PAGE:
The FINANCIAL -- While the commercial market still faces its share of challenges, Realtors specializing in commercial real estate expressed confidence in the marked improvement seen in the market over the last year at a commercial economic issues and trends forum at the REALTORS Legislative Meetings & Trade Expo.
National Association of Realtors Chief Economist Lawrence Yun led a panel discussion about the forces shaping commercial real estate markets. The panelists agreed that the market has improved and expressed confidence that continued recovery in the economy will drive commercial real estate growth.
“Commercial real estate usually recovers two years behind the economy; however, NAR members who practice commercial real estate are seeing a three-to-four year wait,” said Yun. “It has been a long and slow recovery, but it is happening.”
However, there are still headwinds facing the commercial sector. Subpar Gross Domestic Product growth, stagnating wage growth and low employment rates are all affecting demand for commercial properties. Improving those underlying fundamentals is instrumental in maintaining a strong commercial market, said Yun.
He said another major hurdle facing the recovery is the lack of financing available for small investors. While large companies can access financing from Wall Street or international buyers, most financing for smaller investors still comes from regional or local banks and credit unions. Many of those small banks are hesitant or reluctant to give out commercial loans.
“New financial regulations for all banks, big and small, are resulting in smaller banks bearing proportionally higher compliance costs,” said Yun. “Why are the little guys taking the brunt of this? Maybe there should be waivers for smaller banks so they can give out the loans businesses need and help with community development.”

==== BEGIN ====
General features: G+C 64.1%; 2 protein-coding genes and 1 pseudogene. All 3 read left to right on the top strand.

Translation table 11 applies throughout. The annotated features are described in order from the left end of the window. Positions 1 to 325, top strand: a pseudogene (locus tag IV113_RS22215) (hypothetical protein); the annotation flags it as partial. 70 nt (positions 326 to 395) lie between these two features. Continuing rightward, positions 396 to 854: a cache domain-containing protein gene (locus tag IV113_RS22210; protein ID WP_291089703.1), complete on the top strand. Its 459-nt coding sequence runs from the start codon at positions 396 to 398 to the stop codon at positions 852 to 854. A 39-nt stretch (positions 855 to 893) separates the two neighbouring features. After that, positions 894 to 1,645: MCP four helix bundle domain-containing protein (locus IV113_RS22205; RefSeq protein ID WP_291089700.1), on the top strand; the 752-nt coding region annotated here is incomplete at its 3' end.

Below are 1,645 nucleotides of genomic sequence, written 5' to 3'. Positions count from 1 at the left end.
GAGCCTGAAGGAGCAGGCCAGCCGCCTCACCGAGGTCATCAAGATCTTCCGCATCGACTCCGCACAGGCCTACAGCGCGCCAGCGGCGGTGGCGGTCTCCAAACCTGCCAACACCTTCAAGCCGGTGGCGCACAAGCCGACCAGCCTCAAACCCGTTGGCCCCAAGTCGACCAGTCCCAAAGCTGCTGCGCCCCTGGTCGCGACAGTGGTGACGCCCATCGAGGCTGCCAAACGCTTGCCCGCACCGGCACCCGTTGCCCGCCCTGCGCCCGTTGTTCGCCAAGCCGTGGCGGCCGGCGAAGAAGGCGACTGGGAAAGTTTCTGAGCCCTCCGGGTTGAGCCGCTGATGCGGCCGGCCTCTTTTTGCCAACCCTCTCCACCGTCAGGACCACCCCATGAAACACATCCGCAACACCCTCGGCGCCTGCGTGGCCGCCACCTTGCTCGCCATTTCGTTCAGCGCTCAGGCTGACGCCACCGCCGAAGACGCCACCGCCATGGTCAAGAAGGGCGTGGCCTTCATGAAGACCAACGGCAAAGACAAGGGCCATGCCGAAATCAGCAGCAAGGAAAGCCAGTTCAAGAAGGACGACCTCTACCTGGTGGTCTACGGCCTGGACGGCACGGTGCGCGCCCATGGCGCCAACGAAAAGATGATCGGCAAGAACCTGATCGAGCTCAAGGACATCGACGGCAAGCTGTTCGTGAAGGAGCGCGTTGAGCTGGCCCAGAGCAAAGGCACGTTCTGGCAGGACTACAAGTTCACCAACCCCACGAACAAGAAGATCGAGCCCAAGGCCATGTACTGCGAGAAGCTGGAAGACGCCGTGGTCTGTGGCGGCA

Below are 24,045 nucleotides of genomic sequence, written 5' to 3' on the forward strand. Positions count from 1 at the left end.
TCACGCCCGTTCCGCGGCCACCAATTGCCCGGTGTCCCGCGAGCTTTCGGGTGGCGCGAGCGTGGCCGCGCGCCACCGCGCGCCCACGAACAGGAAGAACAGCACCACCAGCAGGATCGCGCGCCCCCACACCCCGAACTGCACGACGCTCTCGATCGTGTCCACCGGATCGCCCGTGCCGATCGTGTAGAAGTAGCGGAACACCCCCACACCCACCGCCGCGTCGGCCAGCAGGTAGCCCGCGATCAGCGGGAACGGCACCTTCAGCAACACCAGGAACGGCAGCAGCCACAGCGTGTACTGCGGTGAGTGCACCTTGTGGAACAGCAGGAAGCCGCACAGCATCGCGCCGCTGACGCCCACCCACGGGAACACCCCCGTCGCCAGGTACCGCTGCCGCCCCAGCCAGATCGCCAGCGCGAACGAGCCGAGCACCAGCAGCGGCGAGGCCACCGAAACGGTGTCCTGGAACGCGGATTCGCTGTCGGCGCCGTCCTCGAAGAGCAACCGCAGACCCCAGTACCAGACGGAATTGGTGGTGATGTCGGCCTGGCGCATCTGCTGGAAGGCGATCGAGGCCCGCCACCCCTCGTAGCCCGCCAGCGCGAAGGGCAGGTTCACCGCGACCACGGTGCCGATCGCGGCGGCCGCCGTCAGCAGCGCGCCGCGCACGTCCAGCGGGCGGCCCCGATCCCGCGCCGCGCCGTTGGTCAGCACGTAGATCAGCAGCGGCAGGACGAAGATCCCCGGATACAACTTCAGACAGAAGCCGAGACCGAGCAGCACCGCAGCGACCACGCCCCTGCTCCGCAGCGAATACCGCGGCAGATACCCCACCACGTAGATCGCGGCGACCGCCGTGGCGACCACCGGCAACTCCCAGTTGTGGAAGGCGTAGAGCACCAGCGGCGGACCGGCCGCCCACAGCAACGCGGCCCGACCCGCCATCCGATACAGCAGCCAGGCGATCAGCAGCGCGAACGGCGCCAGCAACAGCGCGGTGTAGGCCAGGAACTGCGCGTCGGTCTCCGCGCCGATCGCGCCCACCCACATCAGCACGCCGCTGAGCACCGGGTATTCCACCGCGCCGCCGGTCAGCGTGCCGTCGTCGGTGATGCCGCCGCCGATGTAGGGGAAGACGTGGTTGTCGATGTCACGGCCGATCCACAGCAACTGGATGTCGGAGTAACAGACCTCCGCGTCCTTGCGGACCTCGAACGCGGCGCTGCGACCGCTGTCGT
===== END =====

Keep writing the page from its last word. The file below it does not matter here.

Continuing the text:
Sam Chandan, founder and chief economist of Chandan Economics and associate faculty member at The Wharton School of the University of Pennsylvania, emphasized the importance of the narrative currently happening among commercial real estate investors, especially when it comes to multifamily homes.
“The narrative is that Millennials love to rent; they prefer the flexibility and proximity to amenities that comes with renting rather than owning,” said Chandan. “However, that fails to take into account that while Millennials will always be Millennials, Millennials will not always be in their twenties. You could ask a 22-year old at any point in history if they want to own a house in the suburbs, move away from urban centers, or own a minivan, etc., and they will say no. But that answer has changed in the past and it will change again, and the multifamily sector needs to develop a narrative that takes that into account.”
The same problem is affecting other commercial markets, such as retail. Online commerce has changed the way commercial retail positions itself and attracts buyers. “While it’s true that you will never be able to get a haircut online, the same cannot be said for buying books or groceries. We cannot assume that because people always shopped at grocery stores that they will not learn and adopt another way.” said Chandan. “The commercial market needs to develop a narrative that evaluates how flexible people are with their shopping habits.”